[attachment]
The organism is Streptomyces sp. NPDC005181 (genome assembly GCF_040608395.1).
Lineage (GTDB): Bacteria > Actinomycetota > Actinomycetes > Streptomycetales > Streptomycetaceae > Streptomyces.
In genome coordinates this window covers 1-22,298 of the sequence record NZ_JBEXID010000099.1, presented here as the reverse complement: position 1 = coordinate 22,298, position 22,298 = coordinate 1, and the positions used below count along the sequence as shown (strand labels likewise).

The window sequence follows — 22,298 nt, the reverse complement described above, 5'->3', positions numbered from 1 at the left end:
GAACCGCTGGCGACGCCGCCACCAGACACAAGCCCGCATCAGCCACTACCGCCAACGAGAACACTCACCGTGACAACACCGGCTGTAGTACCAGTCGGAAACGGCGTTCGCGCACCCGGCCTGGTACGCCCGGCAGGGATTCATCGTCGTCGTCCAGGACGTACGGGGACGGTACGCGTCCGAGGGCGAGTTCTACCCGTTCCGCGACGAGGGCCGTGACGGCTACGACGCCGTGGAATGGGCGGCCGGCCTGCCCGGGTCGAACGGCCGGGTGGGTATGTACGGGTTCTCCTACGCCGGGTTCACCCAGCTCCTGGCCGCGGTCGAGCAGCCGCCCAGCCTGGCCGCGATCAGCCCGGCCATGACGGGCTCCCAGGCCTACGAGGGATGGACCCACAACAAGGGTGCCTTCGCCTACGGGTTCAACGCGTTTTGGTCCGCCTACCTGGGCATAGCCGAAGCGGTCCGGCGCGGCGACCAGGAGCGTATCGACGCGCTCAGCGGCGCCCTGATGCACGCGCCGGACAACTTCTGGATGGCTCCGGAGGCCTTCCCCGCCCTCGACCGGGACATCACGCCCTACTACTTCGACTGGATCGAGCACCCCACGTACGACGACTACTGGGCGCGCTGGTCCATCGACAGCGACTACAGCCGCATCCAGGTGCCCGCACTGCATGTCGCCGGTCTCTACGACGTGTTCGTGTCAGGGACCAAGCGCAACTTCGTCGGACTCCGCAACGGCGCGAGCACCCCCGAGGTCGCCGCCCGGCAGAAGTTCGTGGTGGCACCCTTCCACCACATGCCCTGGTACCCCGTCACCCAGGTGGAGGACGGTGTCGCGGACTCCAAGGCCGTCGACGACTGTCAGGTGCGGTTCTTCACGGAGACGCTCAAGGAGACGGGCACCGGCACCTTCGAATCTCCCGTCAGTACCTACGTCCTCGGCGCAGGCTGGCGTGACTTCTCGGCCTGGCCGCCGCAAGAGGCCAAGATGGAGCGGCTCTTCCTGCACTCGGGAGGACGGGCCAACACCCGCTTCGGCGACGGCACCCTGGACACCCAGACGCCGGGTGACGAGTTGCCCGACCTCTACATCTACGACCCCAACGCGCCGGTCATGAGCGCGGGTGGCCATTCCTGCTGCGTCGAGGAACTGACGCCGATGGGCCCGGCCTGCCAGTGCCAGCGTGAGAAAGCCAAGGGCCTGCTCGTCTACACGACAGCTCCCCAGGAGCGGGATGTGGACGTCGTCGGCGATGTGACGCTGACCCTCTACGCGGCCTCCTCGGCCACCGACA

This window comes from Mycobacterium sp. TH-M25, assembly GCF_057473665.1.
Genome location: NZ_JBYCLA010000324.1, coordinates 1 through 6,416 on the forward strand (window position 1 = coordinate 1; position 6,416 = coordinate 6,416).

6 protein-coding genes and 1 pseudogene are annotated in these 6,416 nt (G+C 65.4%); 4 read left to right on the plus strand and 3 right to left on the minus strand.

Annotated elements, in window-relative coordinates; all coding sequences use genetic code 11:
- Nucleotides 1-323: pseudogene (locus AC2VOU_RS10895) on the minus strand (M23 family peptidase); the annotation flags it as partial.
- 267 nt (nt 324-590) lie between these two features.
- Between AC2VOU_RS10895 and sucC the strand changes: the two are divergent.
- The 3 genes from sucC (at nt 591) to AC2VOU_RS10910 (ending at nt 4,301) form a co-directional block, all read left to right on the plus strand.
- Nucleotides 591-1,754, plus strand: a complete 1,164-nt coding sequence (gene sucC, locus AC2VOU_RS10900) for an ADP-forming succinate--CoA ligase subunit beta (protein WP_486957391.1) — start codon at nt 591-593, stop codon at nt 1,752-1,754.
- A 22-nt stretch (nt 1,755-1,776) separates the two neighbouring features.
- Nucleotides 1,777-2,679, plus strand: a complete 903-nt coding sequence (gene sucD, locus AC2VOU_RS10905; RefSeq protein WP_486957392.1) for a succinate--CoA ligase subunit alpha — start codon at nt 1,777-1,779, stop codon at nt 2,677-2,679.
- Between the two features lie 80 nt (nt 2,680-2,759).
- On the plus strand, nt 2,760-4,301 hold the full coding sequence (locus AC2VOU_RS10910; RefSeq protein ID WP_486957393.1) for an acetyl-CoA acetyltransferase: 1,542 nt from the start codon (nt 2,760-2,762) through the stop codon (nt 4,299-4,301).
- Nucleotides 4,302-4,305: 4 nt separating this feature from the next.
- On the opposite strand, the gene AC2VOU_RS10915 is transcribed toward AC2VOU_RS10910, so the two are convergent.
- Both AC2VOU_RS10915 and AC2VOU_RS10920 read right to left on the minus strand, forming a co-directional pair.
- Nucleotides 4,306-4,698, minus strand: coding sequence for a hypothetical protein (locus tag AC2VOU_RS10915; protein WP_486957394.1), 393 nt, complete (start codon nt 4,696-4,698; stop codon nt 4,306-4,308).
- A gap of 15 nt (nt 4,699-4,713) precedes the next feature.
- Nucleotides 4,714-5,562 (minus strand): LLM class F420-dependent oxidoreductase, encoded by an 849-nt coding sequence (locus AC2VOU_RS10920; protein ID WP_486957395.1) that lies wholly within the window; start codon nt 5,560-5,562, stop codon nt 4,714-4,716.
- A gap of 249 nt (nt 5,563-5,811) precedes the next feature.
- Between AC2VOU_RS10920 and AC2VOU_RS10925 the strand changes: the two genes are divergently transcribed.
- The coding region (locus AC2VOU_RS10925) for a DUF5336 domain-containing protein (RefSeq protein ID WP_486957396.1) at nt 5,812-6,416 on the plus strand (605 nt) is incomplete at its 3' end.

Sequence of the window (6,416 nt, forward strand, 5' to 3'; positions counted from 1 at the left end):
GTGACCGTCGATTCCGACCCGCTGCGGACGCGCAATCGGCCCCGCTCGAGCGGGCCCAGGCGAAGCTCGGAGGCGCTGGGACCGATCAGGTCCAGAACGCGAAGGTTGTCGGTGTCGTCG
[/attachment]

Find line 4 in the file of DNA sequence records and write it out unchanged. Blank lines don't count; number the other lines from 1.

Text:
The window sequence follows — 22,298 nt, the reverse complement described above, 5'->3', positions numbered from 1 at the left end: